The grounds of immigration law are based on two concepts: right of the soil (jus soli) and right of blood (jus sanguinis). These two concepts are an accepted means of determining one’s citizenship on principal, internationally. Simply put, a person’s birthright can be determined by where they are born or where their ancestors were born. These two concepts are often intermingled when a nation is attempting to validate a person’s right of citizenship in their home country and/or that of a foreign one. And while these two concepts are cut and dried, the act of legalizing someone as a citizen in a foreign country, especially that of the US has become a very controversial matter.
The question stands: on what basis should an immigrant be legalized as a US citizen?
As of 1965 when the nullification of ethnic quotas in immigration occurred there has been an influx in the United States. In fact this country has the highest acceptance rate of legal immigrants as citizens. However, it also has the highest amount of illegal immigrants as well, leading to a demand for stricter immigration laws and closer adherence to the existing ones. This subject is split down the middle however, with recent arguments focusing on the benefit to the economy that illegal migrant workers give. The farming community especially, makes use of migrant workers, with lower wages, no taxes, hard workers who will do menial jobs that US workers don’t want. In some ways though this is unethical in terms of worker rights-the employees reap all the benefits while having to do little for their workers.
To counteract the negativity surrounding the influx of illegal immigrants, the government of the United States has begun working towards a common ground. One suggestion is the policy of the guest worker. This involves issuing prospective constituents with a visa that allows employers to temporarily hire such immigrants for specialize jobs. However, once employment has ended the worker must either reapply under another form of citizenship or find another job that falls within their visas guidelines. This involves quite a bit of red tape and can be very time consuming. Plus, it doesn’t always go through- which makes this compromise somewhat unbalanced, leading to the continuation of illegal immigration.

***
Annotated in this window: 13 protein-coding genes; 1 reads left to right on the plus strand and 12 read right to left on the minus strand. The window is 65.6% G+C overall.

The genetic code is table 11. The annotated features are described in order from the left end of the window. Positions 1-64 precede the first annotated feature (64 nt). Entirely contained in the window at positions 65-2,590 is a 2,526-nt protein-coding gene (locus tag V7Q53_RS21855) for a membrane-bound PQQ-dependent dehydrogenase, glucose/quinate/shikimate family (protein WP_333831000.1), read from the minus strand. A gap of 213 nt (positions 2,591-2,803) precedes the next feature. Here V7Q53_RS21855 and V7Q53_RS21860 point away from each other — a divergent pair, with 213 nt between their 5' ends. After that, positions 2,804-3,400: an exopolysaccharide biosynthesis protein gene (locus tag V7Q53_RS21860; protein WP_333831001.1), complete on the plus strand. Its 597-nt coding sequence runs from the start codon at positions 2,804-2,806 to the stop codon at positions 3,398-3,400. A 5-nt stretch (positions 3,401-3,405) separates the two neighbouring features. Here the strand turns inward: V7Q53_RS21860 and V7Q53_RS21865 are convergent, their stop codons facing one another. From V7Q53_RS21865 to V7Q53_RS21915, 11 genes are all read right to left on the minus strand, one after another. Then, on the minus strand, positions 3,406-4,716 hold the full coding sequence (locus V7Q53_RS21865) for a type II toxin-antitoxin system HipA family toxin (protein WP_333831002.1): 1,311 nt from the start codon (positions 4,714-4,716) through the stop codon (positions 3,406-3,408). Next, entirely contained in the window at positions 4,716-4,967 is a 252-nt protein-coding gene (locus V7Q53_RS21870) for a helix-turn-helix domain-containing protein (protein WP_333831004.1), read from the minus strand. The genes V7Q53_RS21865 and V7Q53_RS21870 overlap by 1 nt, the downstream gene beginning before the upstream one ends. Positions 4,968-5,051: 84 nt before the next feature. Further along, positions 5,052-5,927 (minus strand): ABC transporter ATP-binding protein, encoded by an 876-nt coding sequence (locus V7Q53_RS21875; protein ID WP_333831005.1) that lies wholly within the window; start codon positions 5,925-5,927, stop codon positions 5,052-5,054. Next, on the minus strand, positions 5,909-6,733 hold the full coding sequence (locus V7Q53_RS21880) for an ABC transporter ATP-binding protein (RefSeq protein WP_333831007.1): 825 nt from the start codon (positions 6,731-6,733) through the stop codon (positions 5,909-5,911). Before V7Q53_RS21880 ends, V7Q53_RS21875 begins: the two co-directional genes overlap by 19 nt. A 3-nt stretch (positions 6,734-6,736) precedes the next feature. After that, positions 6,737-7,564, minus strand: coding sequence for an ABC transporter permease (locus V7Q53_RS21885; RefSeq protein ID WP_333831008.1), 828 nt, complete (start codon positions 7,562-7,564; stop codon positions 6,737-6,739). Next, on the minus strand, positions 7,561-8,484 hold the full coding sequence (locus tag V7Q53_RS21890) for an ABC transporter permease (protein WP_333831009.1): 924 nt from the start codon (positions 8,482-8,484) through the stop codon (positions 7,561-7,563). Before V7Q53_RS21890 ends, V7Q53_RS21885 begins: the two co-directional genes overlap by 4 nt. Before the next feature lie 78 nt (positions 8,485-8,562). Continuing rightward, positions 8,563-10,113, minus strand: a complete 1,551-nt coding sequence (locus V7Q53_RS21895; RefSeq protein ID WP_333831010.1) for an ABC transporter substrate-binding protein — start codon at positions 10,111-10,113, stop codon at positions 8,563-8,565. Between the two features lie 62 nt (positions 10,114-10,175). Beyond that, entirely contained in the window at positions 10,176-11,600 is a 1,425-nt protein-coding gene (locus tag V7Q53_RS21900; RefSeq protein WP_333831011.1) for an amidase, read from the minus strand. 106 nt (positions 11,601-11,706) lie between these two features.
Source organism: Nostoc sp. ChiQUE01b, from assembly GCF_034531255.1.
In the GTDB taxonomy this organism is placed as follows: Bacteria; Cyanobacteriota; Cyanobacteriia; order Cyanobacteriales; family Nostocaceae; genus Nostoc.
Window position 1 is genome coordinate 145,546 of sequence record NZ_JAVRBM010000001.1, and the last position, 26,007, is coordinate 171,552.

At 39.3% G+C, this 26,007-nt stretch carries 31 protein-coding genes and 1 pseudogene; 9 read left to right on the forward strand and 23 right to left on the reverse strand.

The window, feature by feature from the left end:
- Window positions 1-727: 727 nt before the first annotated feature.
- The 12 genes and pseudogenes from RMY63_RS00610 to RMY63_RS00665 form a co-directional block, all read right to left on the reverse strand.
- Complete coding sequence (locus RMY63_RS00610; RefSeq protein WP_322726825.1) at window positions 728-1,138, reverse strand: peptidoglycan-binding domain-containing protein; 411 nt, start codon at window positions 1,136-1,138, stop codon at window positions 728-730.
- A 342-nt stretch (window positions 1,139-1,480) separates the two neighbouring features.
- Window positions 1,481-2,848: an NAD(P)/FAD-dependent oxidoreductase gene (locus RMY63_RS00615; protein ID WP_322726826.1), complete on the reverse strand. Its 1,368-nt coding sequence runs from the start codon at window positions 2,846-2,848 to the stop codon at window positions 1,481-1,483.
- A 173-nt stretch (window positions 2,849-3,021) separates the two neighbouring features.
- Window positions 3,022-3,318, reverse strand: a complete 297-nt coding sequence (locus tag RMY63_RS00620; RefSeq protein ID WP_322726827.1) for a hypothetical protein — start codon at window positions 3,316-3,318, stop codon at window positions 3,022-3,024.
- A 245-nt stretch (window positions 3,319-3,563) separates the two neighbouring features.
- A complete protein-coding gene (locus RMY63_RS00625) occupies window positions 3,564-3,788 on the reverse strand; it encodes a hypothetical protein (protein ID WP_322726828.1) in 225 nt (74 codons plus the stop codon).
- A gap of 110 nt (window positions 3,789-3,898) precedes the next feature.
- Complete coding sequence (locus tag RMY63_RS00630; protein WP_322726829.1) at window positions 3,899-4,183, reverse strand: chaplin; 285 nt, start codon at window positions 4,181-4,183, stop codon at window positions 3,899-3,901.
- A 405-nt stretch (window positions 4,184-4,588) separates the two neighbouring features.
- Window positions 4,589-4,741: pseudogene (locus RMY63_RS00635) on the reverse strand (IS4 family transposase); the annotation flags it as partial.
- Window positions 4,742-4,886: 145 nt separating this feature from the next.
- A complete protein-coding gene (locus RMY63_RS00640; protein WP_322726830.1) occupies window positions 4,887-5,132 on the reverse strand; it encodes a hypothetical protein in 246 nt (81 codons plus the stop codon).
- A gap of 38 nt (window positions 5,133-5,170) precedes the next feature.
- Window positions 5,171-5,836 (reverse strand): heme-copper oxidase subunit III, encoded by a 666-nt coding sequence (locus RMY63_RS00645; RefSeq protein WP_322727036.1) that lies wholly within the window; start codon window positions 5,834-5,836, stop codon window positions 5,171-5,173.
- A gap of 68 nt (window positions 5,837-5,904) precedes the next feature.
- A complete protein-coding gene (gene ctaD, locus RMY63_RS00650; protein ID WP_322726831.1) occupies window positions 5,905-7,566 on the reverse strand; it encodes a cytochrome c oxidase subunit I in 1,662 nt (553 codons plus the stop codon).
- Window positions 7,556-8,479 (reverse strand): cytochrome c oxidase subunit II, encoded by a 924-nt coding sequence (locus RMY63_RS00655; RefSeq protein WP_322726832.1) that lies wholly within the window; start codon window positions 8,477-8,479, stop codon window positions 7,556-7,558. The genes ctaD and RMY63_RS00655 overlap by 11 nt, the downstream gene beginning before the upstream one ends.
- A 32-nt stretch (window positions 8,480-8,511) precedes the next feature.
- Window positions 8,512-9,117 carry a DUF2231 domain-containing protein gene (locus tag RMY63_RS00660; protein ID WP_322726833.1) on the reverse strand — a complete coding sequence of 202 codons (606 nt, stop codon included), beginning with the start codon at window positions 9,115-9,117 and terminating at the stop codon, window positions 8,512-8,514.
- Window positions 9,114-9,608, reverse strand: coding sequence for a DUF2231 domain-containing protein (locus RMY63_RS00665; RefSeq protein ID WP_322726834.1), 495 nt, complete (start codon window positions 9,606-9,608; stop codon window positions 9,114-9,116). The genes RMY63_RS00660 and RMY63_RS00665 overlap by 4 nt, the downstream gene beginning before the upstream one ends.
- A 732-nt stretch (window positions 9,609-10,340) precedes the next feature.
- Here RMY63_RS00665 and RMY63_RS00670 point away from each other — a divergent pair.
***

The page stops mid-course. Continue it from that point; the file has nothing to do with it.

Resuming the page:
In other ways the US has tried to uphold their immigration laws by blocking access to their borders. This included building a ‘wall’ between the Mexico and US border. This however fell through as well and construction of the wall was stopped. The question is still posited-what is the best way to deal with immigration in the United States. It is obviously going to lead in a change of immigration law, but which way will it sway? Towards leniency and compromise seems to be the best option. However, there is the popular opinion that stricter laws and closed borders would be the best option for the US. Considering the economy as it is, with immigration, the former seems to be the more practical, but then how should the US handle this influx in population? In the end, those focused on immigration law seem to be at a standstill when it comes to making a decision.